I first want to proof that the intersection of two inductively defined sets is again inductive. We have $A$ which is a set of elementary elements and a set of functions $F$ where each function has arity $k \geq 1$. The set $S$ is the smallest set inductively defined through $A$ and $F$ for which the follwing is true:
(1) $A \subseteq S$
(2) $f \in F$ and $f$ has arity $k$ and $s_1,...,s_k$ are elements of $S$. Then $f(s_1,...,s_k)$ is also in $S$.
Assume that $S_1$ and $S_2$ are both sets for which (1) and (2) are true. I want to show that the rules (1) and (2) are also true for the intersection $S_1 \cap S_2 = S$.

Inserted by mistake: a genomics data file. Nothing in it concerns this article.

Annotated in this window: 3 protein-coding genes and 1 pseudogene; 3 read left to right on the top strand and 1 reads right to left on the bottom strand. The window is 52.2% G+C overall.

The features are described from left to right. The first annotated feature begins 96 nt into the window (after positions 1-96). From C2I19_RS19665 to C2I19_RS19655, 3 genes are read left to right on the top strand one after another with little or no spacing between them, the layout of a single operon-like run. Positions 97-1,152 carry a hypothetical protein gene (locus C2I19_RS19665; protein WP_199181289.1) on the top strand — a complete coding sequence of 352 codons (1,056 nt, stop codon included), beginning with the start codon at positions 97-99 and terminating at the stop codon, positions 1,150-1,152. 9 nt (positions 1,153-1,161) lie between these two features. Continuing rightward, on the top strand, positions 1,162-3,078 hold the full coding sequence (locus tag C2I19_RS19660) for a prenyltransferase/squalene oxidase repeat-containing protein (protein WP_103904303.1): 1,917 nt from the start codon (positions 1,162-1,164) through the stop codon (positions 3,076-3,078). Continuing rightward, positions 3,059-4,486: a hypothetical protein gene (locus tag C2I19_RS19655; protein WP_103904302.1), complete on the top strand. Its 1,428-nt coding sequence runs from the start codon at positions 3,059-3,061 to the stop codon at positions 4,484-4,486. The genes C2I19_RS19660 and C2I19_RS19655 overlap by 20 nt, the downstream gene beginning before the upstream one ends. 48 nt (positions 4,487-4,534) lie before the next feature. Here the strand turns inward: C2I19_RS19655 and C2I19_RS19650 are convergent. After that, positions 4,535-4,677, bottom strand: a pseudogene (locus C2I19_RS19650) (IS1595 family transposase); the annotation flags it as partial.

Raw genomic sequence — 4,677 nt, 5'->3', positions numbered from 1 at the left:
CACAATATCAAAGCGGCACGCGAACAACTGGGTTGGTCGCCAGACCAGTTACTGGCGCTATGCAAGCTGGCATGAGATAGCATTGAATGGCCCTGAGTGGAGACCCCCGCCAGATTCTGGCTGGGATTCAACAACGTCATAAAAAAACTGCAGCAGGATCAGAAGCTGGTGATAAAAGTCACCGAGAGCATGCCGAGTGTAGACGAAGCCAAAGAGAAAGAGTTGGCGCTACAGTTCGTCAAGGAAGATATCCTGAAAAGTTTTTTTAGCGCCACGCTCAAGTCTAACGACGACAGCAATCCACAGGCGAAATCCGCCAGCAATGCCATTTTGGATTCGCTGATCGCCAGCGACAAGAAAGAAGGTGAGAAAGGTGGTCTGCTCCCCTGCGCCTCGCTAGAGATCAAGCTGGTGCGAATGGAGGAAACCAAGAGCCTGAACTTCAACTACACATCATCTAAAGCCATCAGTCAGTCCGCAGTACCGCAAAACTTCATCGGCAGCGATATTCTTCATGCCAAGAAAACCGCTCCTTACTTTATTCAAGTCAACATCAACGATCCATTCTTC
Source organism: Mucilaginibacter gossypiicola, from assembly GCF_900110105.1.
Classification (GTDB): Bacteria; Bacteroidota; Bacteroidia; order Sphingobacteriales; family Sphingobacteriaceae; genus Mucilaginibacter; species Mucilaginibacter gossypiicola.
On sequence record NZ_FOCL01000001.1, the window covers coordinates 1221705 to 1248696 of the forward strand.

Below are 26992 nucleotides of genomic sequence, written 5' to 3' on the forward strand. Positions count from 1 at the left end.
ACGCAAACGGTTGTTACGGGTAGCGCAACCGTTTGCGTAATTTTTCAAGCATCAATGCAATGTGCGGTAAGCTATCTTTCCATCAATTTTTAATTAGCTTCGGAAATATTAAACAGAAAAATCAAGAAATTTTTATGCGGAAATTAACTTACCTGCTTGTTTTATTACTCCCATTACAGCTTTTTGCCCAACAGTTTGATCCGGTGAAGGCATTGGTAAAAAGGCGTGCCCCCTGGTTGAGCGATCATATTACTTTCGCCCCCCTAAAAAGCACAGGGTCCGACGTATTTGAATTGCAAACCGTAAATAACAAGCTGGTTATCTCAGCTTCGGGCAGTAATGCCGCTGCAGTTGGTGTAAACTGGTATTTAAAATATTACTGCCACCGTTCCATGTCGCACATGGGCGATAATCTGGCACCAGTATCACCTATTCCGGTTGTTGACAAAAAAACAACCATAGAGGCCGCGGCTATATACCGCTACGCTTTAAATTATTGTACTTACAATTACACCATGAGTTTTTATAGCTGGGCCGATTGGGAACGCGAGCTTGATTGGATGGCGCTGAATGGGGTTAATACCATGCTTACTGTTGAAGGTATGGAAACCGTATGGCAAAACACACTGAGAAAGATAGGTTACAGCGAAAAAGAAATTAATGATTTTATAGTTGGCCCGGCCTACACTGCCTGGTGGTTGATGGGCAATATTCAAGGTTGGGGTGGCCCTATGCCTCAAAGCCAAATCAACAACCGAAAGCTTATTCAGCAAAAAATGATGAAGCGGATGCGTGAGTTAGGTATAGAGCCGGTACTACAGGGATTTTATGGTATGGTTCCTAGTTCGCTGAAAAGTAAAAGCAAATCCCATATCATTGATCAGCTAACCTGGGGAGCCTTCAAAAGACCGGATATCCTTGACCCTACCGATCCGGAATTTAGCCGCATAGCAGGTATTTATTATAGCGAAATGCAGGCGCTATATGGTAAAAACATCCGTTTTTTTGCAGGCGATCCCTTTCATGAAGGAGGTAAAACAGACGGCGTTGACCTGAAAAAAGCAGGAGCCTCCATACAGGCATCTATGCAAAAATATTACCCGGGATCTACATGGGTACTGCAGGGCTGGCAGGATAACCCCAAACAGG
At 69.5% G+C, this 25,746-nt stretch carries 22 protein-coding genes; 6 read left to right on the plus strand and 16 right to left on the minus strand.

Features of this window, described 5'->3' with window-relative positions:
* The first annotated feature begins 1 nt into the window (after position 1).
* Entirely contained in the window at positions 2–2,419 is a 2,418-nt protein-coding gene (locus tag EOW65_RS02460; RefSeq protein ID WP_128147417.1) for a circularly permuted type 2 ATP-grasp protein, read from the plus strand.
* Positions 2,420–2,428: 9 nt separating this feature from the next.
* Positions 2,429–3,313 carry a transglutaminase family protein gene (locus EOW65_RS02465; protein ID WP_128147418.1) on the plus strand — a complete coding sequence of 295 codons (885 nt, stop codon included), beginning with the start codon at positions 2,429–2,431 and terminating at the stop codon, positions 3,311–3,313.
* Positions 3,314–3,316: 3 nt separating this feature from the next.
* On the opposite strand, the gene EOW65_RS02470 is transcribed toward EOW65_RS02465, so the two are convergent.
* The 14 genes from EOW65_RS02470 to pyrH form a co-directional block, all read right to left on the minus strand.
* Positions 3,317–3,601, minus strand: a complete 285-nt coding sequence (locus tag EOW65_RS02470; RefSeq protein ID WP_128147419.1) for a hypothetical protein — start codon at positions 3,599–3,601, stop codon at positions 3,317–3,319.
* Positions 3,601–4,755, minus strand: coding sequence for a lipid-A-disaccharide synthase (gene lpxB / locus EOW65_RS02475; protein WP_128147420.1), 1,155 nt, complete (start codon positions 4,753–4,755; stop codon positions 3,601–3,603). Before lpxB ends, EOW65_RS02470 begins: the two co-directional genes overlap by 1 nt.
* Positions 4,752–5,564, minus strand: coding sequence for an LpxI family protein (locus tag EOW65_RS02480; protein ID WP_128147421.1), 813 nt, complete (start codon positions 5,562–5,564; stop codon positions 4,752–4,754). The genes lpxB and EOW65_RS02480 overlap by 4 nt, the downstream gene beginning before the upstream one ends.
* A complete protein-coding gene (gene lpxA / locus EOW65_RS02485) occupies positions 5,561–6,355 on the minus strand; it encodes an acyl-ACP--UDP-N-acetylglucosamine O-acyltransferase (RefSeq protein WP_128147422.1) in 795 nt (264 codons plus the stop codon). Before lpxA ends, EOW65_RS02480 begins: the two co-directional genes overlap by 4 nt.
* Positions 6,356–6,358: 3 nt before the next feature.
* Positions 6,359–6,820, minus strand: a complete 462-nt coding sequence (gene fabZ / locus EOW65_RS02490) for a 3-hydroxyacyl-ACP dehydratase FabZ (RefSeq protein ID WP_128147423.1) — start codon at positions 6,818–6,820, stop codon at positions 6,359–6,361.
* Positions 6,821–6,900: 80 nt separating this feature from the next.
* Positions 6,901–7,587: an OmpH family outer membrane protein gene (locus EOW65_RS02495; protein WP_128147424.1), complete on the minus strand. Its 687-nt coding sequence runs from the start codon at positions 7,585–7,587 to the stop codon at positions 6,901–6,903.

I am not even sure where to start. What does it even mean that $S_1$ and $S_2$ are sets for which both (1) and (2) are true? Do I know that $A_1 \subseteq S_1$ and $A_2 \subseteq S_2$ or do I know that $A \subseteq S_1$ and $A \subseteq S_2$ or is it irrelevant in this situation?
Let's assume that $A \subseteq S_1$ and $A \subseteq S_2$. Therefore we also know that $A \subseteq S$ by definition of the intersection. So (1) is true for $S$.
Is this even correct until now? I think if I wanted to show that (2) is true for $S$, I would take an arbitrary function $f$ with arity $k \geq 1$ and $s_1,...,s_k$ elements and show that $f(s_1,...,s_k) \in S$.